Some days ago, I went home to visit my parents. They still lived in the small town where I’d grown up—the same small town where I’d lived out many of my memorable teenage years. The house had the same feel I used to long for every time I was away at school. It was the feeling of home—a place I could finally be at rest. In a bid to recall the past, I decided to take a grand tour around the estate just to see how much had changed over the years.
Starting at the hall of fame in the anteroom, which held graduation pictures, memoirs, plaques and trophies, I smiled as I lingered on the memory of each event, remembering the nights I had worked tirelessly at my game to ensure I earned my spot in my dad’s hall of fame. The room brought back memories of hope, courage, and success. Moving along, I walked out of the anteroom into the courtyard, basking in the ambience of the quietness that characterized the familiar scene. It reminded me of the mornings I spent there alone, talking with God—asking him for direction on the course of my life and listening to his reassuring words. I thought about the hours invested in just listening, listening to the voice inside of me. It was at this very spot that I learned to discern between the music within my soul and the one being played all around me. I had missed the quietness that often refreshed me and gave me enough strength for the day. I opted to spend a few moments in the quietness, reading my purse Bible. I can’t say for sure how long I was there, but when I stepped out I was really refreshed.
I walked back into the house and entered the kitchen. Thoughts of those special holidays my sisters and I spent making meals together floated through my mind. Some of our meals turned out delicious while others were disastrous. It was right there in my mother’s kitchen that we shared our secrets, unloaded our burdens, and revealed our innermost desires. You could almost tell what had happened during the year by the outcome of our meals. The thought of a particular event made me laugh. I headed for my room. The familiar mahogany door beckoned me in. I could almost hear the songs I’d spent most nights singing, rehearsing for Sunday morning church service. The window blinds that shielded the rays from the sun brought back memories of the days I had quarreled with my baby sister—she loved it when the blinds were drawn together; I thrived on seeing the sun. We never reached a compromise.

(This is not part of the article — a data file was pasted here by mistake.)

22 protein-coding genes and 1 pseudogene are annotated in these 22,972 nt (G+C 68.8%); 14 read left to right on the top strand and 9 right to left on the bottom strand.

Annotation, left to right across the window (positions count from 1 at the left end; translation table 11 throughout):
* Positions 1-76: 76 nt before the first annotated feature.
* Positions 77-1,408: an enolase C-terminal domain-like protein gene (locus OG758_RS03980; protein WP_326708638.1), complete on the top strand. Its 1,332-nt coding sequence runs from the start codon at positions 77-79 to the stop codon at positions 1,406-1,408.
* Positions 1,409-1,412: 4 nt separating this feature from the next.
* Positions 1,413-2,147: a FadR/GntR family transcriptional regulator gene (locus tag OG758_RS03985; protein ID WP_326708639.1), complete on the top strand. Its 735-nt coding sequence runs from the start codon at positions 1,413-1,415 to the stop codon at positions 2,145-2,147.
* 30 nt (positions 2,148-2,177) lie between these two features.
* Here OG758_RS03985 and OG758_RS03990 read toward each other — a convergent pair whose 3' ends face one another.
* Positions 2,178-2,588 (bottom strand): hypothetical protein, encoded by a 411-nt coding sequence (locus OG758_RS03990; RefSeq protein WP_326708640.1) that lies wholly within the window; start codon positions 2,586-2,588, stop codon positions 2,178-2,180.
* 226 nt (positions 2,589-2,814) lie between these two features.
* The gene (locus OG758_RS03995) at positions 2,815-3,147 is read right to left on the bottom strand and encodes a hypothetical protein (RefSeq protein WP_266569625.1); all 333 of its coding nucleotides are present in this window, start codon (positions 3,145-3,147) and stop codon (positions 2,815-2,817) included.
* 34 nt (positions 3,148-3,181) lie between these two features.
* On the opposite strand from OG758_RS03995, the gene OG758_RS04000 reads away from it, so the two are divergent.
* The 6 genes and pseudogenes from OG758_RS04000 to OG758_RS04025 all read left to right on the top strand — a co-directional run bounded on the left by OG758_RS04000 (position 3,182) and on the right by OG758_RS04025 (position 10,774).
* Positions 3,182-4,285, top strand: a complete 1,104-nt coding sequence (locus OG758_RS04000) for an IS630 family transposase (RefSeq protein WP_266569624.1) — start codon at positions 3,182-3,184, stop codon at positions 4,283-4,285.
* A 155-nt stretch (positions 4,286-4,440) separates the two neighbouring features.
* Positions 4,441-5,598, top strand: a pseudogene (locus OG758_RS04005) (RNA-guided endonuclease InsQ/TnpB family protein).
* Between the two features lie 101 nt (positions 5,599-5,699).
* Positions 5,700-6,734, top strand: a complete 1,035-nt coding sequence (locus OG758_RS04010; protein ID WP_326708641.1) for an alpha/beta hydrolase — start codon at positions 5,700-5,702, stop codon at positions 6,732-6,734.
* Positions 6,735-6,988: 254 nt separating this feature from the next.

Stopping at my reading table, I scanned the books that were now covered with dust. It was at this spot that I found the very essence of my life; at this table, I found the voice of my soul. Things didn’t look the same to me; some things had really changed. The house was now quieter, the rooms had been rearranged, and some furniture had been moved out. I could see the changes everywhere—in the living room, dining area, the garage. The changes stared at me everywhere I turned, much like the ones I was experiencing in my life. In the midst of it all, I remembered my father’s garden. At this time of the year, most of the trees would be fruiting. I longed for the moments I spent with my siblings hunting for fruits, but I knew those days were long gone, never to return again.
The longing drew me out of the house and into the garden. I was disappointed to see that it had not survived the change. Aloe vera plants had been replaced with pepper, pawpaw trees with bananas, and new pineapples were sprouting. Just as I turned to leave, I spotted a tree at the far end of the garden. It looked familiar—the same. The old oak tree had remained and had survived the change. There it stood—tall, transfixed, sturdy, buoyant, a nesting ground for the birds. In that moment, the following words floated through my mind: “Heaven and earth will pass away, but my word will never pass away.” I finally got the message—for as long as I lived in this body, change was going to be inevitable; but if everything else gave way, I could have confidence in the fact that God’s word would remain true. So, whether the storms rage or the winds blow, as long as my anchor is in His word, I’ll stand strong.
“So is my word that goes out from my mouth; it will not return to me empty, but will accomplish what I desire and achieve the purpose for which I sent it.” Isaiah 55:11